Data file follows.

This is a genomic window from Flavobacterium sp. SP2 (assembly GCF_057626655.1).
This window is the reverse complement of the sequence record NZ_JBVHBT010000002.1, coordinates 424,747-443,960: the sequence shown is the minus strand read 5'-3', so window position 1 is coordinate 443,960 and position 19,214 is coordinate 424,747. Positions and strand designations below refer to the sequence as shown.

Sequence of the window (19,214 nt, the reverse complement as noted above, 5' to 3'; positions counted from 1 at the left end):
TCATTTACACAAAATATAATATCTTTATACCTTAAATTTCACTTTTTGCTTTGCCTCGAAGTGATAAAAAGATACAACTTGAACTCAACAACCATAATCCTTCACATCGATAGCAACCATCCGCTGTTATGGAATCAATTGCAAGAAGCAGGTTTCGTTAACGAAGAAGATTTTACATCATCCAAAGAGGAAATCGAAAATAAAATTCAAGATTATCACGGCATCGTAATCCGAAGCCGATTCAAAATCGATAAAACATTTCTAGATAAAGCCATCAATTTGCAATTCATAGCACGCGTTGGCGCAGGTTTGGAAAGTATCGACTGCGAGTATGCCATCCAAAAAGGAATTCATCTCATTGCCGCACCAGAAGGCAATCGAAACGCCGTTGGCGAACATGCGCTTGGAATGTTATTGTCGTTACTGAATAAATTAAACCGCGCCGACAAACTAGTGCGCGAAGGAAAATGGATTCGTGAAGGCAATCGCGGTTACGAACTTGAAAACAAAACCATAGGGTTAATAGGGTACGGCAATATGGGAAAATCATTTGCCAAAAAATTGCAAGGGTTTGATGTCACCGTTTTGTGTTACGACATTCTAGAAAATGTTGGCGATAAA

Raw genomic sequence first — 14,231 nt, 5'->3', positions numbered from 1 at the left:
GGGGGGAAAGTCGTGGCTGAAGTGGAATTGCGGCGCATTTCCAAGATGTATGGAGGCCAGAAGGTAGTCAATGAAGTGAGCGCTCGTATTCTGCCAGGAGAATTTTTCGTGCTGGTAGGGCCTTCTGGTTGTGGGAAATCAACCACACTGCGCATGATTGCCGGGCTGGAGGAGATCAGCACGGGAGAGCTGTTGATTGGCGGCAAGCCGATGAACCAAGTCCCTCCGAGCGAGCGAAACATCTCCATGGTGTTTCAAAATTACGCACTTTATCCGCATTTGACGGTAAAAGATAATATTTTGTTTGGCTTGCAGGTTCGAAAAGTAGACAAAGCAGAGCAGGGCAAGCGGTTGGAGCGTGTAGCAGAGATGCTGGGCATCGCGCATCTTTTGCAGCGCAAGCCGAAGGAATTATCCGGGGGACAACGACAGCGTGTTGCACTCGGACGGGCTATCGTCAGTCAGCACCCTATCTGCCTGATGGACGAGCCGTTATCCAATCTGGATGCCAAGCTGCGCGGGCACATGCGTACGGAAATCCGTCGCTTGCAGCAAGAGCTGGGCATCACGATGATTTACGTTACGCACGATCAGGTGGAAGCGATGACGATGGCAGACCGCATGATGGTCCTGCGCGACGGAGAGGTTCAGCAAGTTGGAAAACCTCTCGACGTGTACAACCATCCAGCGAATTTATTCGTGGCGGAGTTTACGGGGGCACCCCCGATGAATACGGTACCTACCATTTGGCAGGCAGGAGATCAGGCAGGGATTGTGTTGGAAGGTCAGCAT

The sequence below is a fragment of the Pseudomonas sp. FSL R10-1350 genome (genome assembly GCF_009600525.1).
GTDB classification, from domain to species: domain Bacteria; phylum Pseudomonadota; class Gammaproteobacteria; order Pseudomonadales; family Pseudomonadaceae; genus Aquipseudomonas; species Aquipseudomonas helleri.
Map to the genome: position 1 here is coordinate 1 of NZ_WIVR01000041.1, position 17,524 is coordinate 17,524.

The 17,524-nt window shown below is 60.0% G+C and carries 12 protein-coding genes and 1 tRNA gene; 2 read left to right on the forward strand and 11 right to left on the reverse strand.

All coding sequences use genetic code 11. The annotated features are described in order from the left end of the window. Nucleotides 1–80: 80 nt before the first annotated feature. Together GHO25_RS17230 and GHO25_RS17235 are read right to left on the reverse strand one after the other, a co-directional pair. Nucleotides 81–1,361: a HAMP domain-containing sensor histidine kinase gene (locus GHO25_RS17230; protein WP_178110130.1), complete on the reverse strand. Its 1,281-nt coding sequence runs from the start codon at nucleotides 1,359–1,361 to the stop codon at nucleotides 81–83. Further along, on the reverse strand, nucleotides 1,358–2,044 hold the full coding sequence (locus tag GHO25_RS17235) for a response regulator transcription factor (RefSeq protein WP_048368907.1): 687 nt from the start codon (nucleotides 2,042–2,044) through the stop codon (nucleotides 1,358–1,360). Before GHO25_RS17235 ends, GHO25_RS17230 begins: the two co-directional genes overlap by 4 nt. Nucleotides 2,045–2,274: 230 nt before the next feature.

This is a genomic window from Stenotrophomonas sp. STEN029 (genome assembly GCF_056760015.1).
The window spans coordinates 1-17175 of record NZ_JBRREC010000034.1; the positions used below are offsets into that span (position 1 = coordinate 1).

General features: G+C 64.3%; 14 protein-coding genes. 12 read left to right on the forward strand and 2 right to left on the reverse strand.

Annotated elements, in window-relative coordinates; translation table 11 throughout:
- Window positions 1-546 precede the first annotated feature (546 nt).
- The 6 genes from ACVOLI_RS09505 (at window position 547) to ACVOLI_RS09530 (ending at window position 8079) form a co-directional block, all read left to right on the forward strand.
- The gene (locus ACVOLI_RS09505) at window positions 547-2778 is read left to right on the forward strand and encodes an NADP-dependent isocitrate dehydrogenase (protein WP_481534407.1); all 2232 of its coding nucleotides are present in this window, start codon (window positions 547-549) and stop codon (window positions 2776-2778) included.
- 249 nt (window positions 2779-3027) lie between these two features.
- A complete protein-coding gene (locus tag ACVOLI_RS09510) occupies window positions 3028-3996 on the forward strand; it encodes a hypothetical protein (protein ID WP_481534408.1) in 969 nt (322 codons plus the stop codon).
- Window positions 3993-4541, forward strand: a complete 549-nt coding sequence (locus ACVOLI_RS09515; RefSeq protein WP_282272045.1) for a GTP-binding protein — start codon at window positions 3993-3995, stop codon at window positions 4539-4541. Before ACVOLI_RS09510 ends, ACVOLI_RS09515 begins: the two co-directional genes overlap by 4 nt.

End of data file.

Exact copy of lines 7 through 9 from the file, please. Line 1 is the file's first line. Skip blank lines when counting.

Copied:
The sequence below is a fragment of the Pseudomonas sp. FSL R10-1350 genome (genome assembly GCF_009600525.1).
GTDB classification, from domain to species: domain Bacteria; phylum Pseudomonadota; class Gammaproteobacteria; order Pseudomonadales; family Pseudomonadaceae; genus Aquipseudomonas; species Aquipseudomonas helleri.
Map to the genome: position 1 here is coordinate 1 of NZ_WIVR01000041.1, position 17,524 is coordinate 17,524.